The overarching question imparting urgency to this exploration is: Can U.S.-Russian contention in cyberspace cause the two nuclear superpowers to stumble into war? In considering this question we were constantly reminded of recent comments by a prominent U.S. arms control expert: At least as dangerous as the risk of an actual cyberattack, he observed, is cyber operations’ “blurring of the line between peace and war.” Or, as Nye wrote, “in the cyber realm, the difference between a weapon and a non-weapon may come down to a single line of code, or simply the intent of a computer program’s user.”
Despite the prevalence of cyber attacks, we still have a limited understanding of the relationship between security control failures and financial loss. A very few firms build their own cyber risk models internally but lack external data to ensure they are robust. The industry has done a good job sharing threat and vulnerability information but that provides little guidance to shape overall strategy either for individual firms or policymakers looking to manage risk at a societal level. MIT’s SCRAM (Secure Cyber Risk Aggregation and Measurement) is a new cyber risk measurement research platform that provides security benchmarking and return-on-security-investment data to CISOs, Chief Risk Officers and CFOs so that they can better protect their networks, direct security investments, and improve the state of global cybersecurity. SCRAM uses secure multiparty computation based on threshold homomorphic encryption to compute aggregate benchmarks and risk metrics, without ever requiring firms to disclose their sensitive data to anyone else. This new approach to cybersecurity will provide currently unattainable cyber risk pricing metrics to guide private investment decisions, make cyber insurance markets more efficient, and shape cybersecurity regulations.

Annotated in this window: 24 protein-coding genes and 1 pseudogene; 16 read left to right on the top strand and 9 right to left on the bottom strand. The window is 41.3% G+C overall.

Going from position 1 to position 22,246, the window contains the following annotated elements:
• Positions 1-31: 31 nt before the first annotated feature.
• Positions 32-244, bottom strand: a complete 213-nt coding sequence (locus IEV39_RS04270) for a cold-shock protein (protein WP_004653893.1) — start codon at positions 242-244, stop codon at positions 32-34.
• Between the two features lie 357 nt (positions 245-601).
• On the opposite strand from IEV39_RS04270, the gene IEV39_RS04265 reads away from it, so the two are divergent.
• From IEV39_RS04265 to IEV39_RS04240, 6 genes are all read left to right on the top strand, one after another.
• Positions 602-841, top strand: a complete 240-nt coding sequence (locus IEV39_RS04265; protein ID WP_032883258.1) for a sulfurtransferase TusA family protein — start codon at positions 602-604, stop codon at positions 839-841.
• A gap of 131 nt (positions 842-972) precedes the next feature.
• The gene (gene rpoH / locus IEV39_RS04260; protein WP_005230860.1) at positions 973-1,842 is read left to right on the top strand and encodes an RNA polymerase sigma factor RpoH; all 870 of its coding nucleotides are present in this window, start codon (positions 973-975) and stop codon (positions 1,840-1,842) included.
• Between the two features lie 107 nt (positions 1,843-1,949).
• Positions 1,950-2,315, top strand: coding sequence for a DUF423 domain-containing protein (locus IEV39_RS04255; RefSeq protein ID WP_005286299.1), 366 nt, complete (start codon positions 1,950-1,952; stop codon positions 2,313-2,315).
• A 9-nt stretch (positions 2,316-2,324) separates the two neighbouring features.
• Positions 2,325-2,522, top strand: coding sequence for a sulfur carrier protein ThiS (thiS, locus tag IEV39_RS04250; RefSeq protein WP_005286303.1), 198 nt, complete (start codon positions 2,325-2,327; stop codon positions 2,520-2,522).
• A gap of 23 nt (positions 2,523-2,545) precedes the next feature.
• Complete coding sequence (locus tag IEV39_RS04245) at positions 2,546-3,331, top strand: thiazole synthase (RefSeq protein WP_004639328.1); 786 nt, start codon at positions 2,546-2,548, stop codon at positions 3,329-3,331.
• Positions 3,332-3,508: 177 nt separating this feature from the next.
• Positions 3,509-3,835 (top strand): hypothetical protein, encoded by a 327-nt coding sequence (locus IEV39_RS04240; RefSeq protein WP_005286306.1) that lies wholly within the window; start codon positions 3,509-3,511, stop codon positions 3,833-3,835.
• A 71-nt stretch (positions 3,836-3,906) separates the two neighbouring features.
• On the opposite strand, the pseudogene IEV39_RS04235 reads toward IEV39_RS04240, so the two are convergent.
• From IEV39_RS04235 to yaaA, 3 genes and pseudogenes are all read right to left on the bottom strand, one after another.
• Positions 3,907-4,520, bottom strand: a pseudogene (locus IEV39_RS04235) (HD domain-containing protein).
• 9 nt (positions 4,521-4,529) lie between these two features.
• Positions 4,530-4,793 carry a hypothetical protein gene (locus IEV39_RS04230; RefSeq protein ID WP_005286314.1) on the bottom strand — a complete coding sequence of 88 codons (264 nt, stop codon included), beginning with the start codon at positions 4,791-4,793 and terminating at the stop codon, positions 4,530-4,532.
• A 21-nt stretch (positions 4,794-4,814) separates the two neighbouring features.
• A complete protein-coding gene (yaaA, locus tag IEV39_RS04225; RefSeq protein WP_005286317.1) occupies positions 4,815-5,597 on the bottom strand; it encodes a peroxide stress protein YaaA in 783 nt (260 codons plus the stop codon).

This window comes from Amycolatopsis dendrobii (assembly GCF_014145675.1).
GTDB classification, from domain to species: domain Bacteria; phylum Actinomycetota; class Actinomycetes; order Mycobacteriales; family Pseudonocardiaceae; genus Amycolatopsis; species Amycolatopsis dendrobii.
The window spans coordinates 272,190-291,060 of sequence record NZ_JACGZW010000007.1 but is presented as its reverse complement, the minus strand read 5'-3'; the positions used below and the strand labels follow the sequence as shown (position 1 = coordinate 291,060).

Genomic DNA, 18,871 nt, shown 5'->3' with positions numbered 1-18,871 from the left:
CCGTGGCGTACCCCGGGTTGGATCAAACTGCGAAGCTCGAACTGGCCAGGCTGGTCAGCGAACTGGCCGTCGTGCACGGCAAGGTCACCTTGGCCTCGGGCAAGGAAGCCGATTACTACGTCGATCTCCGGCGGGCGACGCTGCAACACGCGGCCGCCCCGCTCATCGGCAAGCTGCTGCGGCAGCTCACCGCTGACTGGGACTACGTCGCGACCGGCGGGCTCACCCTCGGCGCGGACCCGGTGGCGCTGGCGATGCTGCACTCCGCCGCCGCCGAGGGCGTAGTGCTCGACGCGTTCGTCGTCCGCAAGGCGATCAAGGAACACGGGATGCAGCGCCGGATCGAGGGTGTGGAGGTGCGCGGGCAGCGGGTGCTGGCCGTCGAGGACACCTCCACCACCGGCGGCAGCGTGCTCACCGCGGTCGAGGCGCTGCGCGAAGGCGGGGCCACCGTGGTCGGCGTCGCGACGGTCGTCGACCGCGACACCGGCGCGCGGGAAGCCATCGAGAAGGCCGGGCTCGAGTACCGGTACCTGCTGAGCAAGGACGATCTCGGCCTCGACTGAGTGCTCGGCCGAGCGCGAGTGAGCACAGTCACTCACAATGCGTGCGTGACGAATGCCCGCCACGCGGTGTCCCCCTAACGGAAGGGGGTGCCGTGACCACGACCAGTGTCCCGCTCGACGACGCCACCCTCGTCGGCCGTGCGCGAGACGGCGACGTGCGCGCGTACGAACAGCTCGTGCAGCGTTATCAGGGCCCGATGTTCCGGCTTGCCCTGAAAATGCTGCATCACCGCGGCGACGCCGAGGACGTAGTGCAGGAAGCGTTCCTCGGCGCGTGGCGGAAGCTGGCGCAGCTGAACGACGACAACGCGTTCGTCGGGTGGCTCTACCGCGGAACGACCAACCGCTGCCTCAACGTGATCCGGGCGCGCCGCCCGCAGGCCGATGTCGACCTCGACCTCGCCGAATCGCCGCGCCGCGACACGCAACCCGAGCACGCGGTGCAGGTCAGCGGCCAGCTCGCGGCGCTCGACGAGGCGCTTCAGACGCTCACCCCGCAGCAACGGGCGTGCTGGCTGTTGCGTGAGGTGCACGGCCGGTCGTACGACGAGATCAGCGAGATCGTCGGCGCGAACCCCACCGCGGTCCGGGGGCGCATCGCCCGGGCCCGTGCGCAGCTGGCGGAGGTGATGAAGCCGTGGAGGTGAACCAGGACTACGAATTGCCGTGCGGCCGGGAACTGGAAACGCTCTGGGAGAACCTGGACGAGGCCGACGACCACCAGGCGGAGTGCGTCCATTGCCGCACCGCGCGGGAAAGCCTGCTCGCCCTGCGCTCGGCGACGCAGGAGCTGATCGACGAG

Daniel J. Weitzner is 3Com Founders Senior Research Scientist, MIT Computer Science and Artificial Intelligence Laboratory and Founding Director, MIT Internet Policy Research Initiative. His research interests include accountable systems, privacy, cybersecurity, and online freedom of expression. He was the United States Deputy Chief Technology Officer for Internet Policy in the White House under President Obama, founded the Center for Democracy and Technology, led the World Wide Web Consortium’s public policy activities, and was Deputy Policy Director of the Electronic Frontier Foundation. He was responsible for the Obama Administration’s Consumer Privacy Bill of Rights and the OECD Internet Policymaking Principles. Weitzner has been a leader in Internet public policy from its inception, making fundamental contributions to the successful fight for strong online free expression protection in the United States Supreme Court, opposing technologically unwise regulation of encryption technology, and for laws that protect the privacy of email and web browsing data against government surveillance. Weitzner has a JD from Buffalo Law School and a BA in Philosophy from Swarthmore College. He is a non-resident Senior Fellow at the German Marshall Fund, a recipient of the International Association of Privacy Professionals Leadership Award (2013), the Electronic Frontier Foundation Pioneer Award (2016), was named a Fellow of the National Academy of Public Administration (2019) and is a member of Council on Foreign Relations.